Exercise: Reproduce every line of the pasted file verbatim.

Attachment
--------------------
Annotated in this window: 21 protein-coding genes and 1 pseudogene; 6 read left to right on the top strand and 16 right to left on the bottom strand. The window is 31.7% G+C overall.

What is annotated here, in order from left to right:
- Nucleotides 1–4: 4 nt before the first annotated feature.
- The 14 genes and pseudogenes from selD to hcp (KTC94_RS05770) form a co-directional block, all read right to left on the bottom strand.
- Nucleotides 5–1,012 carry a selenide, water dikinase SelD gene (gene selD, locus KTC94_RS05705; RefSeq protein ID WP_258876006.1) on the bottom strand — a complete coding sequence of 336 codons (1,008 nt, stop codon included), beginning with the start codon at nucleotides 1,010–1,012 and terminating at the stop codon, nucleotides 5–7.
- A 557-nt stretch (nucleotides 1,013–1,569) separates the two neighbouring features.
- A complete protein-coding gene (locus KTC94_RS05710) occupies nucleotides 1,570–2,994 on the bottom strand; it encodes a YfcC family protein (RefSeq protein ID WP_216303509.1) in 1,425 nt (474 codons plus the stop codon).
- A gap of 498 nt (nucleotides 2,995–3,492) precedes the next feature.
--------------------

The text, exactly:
Annotated in this window: 21 protein-coding genes and 1 pseudogene; 6 read left to right on the top strand and 16 right to left on the bottom strand. The window is 31.7% G+C overall.

What is annotated here, in order from left to right:
- Nucleotides 1–4: 4 nt before the first annotated feature.
- The 14 genes and pseudogenes from selD to hcp (KTC94_RS05770) form a co-directional block, all read right to left on the bottom strand.
- Nucleotides 5–1,012 carry a selenide, water dikinase SelD gene (gene selD, locus KTC94_RS05705; RefSeq protein ID WP_258876006.1) on the bottom strand — a complete coding sequence of 336 codons (1,008 nt, stop codon included), beginning with the start codon at nucleotides 1,010–1,012 and terminating at the stop codon, nucleotides 5–7.
- A 557-nt stretch (nucleotides 1,013–1,569) separates the two neighbouring features.
- A complete protein-coding gene (locus KTC94_RS05710) occupies nucleotides 1,570–2,994 on the bottom strand; it encodes a YfcC family protein (RefSeq protein ID WP_216303509.1) in 1,425 nt (474 codons plus the stop codon).
- A gap of 498 nt (nucleotides 2,995–3,492) precedes the next feature.